Protect yourself and your family in the digital realm.
The internet’s influence in almost every aspect of our lives has become nothing short of all-pervasive in the last two decades. We work on it, shop on it, date on it, get entertained on it, pay bills and taxes on it, and communicate with each other on it. There literally is no part of our lives that isn’t in some way connected with, tied to, or influenced by the worldwide web.
But with the voluminous amount of information to be found online, there is also genuine danger and security threats that need to be recognized. When putting your personal and private data on a website, or creating a social media account, you are opening yourself up to a network of billions of other users… and sadly, some of those users have less than honorable intentions.
Reports of people having personal information and sensitive data being compromised by scammers are commonplace. And when you look closer at many of these incidents, it’s obvious how the scammers were able to do what they did. Many people are lax about what information they share online, who they share it with, and protection of that information.
This article will list 5 useful ways that you can protect yourself online.
1. Antivirus and Malware Protection
Regardless of what kind of information you input online or what websites you frequent, the first thing you should have is powerful protection against viruses and malware. The latter especially is the most common and insidious of online infections in that it will be installed on your system without you even knowing about it, and with every keystroke you perform on your device, someone is tracking and recording your information.
Do your research, find the antiviral protection program that works best for you, install it immediately, ensure it’s updated, and allow it to scan your system at regular intervals.
Passwords are an effective way to secure your information online. The trouble is that many people make it easy for scammers to correctly guess it by using a password patently obvious or commonly used.
You would be stunned at how simple many people’s passwords are, with the most commonly-guessed passwords being “12345”, “Qwerty”, “Password”, or a family member name (including themselves) easily identified.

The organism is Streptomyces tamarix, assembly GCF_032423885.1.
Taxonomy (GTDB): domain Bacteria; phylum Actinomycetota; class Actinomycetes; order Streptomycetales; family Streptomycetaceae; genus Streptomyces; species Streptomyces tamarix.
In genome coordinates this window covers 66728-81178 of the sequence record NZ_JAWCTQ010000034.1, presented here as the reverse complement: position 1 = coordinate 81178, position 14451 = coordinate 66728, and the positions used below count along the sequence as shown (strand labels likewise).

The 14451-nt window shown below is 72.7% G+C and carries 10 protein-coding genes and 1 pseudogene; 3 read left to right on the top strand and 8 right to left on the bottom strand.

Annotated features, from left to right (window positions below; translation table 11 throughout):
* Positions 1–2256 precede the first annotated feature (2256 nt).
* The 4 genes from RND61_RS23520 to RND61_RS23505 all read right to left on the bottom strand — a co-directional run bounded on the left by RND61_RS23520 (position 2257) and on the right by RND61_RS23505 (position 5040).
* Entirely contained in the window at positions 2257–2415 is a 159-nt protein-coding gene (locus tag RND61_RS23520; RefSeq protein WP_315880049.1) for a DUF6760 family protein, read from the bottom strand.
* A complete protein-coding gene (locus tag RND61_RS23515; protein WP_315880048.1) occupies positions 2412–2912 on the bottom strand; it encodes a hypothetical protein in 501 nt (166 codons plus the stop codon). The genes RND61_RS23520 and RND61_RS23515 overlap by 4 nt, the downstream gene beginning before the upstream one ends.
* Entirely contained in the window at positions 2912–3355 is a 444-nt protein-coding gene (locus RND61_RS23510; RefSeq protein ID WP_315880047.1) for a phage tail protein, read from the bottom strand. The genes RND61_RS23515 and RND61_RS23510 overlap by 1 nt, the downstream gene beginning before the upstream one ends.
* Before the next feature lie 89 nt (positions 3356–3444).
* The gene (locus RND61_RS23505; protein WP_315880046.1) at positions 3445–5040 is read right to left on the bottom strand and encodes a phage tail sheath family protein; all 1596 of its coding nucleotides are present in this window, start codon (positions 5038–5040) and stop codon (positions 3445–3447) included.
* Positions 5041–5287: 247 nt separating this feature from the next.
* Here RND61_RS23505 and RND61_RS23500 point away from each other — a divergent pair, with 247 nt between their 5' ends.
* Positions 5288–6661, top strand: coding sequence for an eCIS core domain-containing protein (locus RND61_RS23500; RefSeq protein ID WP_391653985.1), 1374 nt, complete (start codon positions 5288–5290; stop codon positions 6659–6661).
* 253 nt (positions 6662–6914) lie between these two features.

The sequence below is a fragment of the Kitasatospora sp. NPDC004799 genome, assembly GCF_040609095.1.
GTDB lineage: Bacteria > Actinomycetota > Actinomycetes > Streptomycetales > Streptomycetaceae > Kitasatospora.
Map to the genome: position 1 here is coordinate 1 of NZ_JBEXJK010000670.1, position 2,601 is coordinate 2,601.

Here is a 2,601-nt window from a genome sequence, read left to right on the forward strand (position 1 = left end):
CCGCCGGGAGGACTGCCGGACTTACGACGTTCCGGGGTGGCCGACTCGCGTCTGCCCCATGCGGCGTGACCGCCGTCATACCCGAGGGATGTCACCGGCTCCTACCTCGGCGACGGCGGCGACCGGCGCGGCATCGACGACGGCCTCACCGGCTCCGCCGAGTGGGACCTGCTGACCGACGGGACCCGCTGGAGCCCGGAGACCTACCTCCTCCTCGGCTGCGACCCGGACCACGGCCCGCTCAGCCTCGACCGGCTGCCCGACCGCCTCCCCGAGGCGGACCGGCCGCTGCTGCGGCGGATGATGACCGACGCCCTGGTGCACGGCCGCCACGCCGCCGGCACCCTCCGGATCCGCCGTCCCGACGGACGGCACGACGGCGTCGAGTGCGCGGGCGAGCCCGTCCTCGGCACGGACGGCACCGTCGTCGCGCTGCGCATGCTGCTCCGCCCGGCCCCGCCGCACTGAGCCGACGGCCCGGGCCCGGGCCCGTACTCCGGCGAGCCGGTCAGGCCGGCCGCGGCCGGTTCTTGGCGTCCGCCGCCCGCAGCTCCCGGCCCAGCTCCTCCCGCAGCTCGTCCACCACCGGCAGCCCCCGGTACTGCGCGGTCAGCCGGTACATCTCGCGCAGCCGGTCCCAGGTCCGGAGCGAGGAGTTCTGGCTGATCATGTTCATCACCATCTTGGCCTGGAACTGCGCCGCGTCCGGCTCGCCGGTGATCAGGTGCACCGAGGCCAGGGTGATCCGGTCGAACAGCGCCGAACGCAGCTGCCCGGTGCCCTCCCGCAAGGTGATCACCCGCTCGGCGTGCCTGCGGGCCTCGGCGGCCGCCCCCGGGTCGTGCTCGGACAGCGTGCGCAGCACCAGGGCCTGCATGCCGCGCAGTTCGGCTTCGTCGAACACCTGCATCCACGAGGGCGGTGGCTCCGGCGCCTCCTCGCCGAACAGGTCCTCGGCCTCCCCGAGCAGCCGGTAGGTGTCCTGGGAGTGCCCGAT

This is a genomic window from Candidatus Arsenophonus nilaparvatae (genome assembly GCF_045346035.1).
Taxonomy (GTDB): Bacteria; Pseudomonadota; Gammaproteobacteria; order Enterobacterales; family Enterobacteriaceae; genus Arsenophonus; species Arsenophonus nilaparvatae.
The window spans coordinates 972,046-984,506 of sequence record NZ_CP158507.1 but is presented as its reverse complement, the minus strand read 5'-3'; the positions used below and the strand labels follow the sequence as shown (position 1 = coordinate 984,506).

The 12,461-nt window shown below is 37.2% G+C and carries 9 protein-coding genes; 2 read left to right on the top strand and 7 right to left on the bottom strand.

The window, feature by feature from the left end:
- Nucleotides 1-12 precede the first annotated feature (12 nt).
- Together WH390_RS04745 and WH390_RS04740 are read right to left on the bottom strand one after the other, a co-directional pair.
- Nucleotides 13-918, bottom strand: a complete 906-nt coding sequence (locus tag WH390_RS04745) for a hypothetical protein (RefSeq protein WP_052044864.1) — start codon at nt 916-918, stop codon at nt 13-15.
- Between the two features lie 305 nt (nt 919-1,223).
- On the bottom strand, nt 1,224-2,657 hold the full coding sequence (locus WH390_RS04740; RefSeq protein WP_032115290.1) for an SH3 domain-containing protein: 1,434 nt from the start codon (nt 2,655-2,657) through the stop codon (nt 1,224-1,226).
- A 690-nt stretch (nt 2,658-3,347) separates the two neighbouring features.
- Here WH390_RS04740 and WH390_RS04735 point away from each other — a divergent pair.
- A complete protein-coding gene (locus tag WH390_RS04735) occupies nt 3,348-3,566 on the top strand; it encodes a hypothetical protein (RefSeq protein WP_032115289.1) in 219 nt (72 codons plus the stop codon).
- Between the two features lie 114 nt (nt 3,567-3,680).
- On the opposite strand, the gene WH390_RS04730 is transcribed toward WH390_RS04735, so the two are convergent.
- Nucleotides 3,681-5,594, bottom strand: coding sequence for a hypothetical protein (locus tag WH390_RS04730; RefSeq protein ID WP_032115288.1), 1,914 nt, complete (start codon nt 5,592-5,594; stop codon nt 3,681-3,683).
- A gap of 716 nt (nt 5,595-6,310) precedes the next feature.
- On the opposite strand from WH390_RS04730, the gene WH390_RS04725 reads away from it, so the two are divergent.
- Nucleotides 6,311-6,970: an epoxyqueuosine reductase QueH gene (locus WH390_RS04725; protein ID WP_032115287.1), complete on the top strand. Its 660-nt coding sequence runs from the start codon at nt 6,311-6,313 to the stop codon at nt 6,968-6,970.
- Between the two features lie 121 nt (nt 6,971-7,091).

When choosing a password, use one that has a) upper and lower case letters, b) includes numbers but not entirely, and c) is at least 12 characters in length. According to Scientific American, it takes up to 62 trillion times longer to guess a 12-character password. And choose a password only you would know, so no family names, birthdates, or info easily guessed.
If you have multiple passwords, it’s recommended you use a Password Manager to keep track of them securely.
3. Fake Emails and Notifications
Known as ‘phishing’, this is when a scammer tries to extract private data from you by trying to convince you to input it online. Very often the nature of the scam will be a pop-up notification or an email in your inbox telling you that you need to send money, provide personal information, or click on a link for some supposedly legitimate reason to your benefit.
Once you’ve done this, it usually infects your device with malware or a virus that will either steal information or provide a pretext for financial blackmail of some kind.
The best way to avoid this is a) be very careful which websites you log onto, b) don’t click any pop-up notification or email on your device that you are unfamiliar with, and c) ensure your antivirus protection is suitably equipped and upgraded for these dangers.
4. Clear Your Browsing History
Sometimes you can discover that you’ve been infected with a virus or malware and haven’t even noticed. One of the worst aspects of this discovery is that the scammers will have had access to your system, including your browsing history.
By scouring someone’s individual browsing history, we can learn an incredible amount about someone, and for scammers, this is a veritable goldmine of personal and private information to be ruthlessly exploited.
It is highly recommended that after every session online, you should delete your browsing history, not only to protect your private info but also to remove tracking programs known as ‘cookies’ that attach themselves to your system and can literally track every move you make on the internet.
5. Destroy Paper Statements
One of the most common ways that scammers can steal information is by taking physical paper copies containing sensitive personal information like bank statements, financial records, and credit/debit card info.
They do this by going through trash, perhaps seizing them during a burglary, or even just taking them from someone’s desk at work. Very often, it is a crime of opportunity rather than a pre-planned operation but it nonetheless results in your sensitive and private data in the hands of someone else.
The best way to avoid this is to completely destroy your paper statements, don’t just throw them away or leave them lying around. Shredding or burning them is the most effective way to dispose of it completely and irretrievably.